Jack Conway’s college days

When Democratic Kentucky Attorney General Jack Conway started attacking his opponent for the Kentucky Senate seat, Republican Rand Paul, for college-aged hijinks that involved smoking pot and “praying” to a god named Aqua Buddha, Conway’s old classmates took notice.

“Can you believe he opened that door?” classmates wondered in e-mail chains, regarding why Conway would have invited scrutiny on his college days.

The reason? Conway, in his undergrad years at work hard, play hard Duke University, was a member of the school’s then-most exclusive fraternity, Sigma Alpha Epsilon (SAE), which had its own share of notable moments while Conway was studying public policy in the late 1980s and early 1990s, albeit of a very different sort than the NoZe Brotherhood, Paul’s group.

The strangest episode of Conway’s time at Duke occurred in 1988, when he rushed SAE along with a man who went by Baron Maurice Jeffrey Locke de Rothschild, of the famous French Rothschild pedigree.

“The Baron,” as he was known on campus, was no ordinary SAE pledge. For one thing, he refused to participate in many of the frat’s traditions. He was also short, chubby and “flamboyantly” gay, three classmates said, far from the white, handsome, southern pedigree of the other members.

The Baron threw temper tantrums, for instance if a credit card was declined. He often sent flowers. He drove a beat-up Honda because, he said, his Maserati was in the shop. The supposed French aristocrat barely knew any French.

Perhaps it was his tie to the Rothschilds. Perhaps it was his weekend sailing plans with the Kennedy family in Hyannis Port, Massachusetts. Perhaps it was simply his wealth — the Baron would show classmates his family’s mansions in worn issues of Architectural Digest.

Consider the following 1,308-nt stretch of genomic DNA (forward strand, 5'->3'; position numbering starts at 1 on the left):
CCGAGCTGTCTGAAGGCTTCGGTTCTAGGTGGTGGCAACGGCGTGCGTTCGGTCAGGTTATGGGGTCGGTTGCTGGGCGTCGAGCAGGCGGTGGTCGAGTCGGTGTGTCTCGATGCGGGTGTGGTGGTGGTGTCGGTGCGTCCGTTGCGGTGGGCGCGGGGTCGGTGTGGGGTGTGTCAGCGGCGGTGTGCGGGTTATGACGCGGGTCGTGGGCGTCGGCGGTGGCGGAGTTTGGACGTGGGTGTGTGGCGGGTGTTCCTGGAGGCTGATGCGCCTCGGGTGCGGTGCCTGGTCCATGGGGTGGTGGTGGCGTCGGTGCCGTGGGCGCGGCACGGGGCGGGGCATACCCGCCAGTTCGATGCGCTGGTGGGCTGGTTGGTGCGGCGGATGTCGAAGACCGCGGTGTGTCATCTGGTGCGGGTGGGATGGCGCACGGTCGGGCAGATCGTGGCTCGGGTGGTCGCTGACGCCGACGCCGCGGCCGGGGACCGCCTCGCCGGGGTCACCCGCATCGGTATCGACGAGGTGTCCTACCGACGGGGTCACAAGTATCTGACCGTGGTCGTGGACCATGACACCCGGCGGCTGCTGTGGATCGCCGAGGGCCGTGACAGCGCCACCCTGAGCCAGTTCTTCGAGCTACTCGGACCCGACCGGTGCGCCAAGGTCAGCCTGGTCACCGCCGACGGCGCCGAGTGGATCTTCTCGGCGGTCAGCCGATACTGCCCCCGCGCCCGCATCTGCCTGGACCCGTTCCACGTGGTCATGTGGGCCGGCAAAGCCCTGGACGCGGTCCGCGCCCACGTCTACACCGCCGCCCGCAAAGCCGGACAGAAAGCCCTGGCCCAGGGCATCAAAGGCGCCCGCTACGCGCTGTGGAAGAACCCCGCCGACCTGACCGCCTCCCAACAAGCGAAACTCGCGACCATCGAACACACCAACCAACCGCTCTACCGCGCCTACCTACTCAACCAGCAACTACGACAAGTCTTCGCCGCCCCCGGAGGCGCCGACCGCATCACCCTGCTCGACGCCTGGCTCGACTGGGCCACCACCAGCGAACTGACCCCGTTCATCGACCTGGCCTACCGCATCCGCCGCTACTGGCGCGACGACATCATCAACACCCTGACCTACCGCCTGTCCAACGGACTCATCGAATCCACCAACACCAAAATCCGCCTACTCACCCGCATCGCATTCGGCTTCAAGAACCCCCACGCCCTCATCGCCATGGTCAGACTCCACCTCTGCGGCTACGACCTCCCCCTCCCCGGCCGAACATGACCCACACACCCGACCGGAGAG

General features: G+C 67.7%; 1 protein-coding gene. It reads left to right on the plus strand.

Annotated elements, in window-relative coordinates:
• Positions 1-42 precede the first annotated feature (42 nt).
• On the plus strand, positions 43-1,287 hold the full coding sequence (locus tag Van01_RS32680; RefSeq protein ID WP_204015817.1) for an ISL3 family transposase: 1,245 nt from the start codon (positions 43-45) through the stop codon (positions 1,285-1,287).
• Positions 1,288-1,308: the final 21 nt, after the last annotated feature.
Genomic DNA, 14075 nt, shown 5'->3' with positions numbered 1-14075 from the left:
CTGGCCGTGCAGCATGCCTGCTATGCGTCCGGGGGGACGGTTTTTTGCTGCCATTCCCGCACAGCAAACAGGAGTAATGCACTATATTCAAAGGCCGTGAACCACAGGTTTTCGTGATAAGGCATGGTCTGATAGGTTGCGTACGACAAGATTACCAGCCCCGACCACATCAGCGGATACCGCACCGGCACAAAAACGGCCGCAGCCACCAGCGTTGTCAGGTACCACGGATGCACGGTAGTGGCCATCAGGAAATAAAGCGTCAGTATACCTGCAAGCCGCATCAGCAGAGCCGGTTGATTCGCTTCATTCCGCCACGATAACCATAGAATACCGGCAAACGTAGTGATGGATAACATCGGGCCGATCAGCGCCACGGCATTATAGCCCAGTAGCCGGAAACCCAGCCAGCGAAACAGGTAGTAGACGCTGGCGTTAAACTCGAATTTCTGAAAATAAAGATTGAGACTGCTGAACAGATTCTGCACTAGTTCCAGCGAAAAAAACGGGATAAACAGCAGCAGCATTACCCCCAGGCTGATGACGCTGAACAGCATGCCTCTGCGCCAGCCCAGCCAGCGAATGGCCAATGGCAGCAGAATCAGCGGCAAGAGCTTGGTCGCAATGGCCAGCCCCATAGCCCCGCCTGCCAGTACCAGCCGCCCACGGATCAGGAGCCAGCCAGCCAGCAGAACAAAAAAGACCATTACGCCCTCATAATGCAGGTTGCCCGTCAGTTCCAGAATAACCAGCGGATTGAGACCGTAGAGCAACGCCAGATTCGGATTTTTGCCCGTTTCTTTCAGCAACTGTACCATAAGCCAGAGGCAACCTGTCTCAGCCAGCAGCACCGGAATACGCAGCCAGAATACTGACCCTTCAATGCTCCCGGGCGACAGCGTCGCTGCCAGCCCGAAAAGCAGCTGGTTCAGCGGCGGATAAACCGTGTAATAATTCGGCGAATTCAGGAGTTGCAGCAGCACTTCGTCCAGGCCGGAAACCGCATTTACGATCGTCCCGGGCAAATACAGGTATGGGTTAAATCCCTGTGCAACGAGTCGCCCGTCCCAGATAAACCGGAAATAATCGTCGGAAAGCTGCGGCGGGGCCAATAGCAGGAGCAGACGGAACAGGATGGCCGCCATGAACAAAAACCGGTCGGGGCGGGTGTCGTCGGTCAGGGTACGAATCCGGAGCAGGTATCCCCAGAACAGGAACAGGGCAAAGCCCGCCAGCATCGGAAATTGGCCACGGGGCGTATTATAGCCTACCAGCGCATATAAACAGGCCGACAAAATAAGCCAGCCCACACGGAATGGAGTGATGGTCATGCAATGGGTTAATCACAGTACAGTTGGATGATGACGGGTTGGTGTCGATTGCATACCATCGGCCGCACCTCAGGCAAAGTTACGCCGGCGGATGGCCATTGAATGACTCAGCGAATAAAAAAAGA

But for whatever taste of royalty the SAE brothers got from the Baron, it turned out to be an elaborate fraud.

The Baron was in fact 37-year-old Maruo Cortez, Jr., born in Houston, Texas. He had pulled the same stunt at the Berkeley, California chapter of SAE years earlier — but the Californians caught on faster than Conway and co.

They found out too late. SAE had held a public ceremony to celebrate his membership. They couldn’t formally induct the Baron because of a probation for unspecified hazing incidents (Duke University records of such things only go back to 1996 and former members were reluctant to share more.)

He had also defrauded classmates and local businesses to the tune of tens of thousands of dollars in the process.

Obviously, Conway isn’t responsible for the Baron’s fraud. But the episode was an embarrassment both for Duke and for the Baron’s friends, all of whom overlooked so many signs of what in retrospect was a preposterous fraud.

“We were all guilty,” said one of Conway’s classmates. “I sat in introductory French with this guy,” who was supposedly a French aristocrat.

Others said it was a particular blight on SAE, which weighed family wealth heavily in choosing its members.

“It’s like he was a control group,” said a classmate who was in a rival fraternity. “Every single thing that would make [Cortez] an attractive candidate for SAE was absent — except his wealth.”

Read more: http://dailycaller.com/2010/10/25/jack-conways-college-days/#ixzz13N7sJWqa

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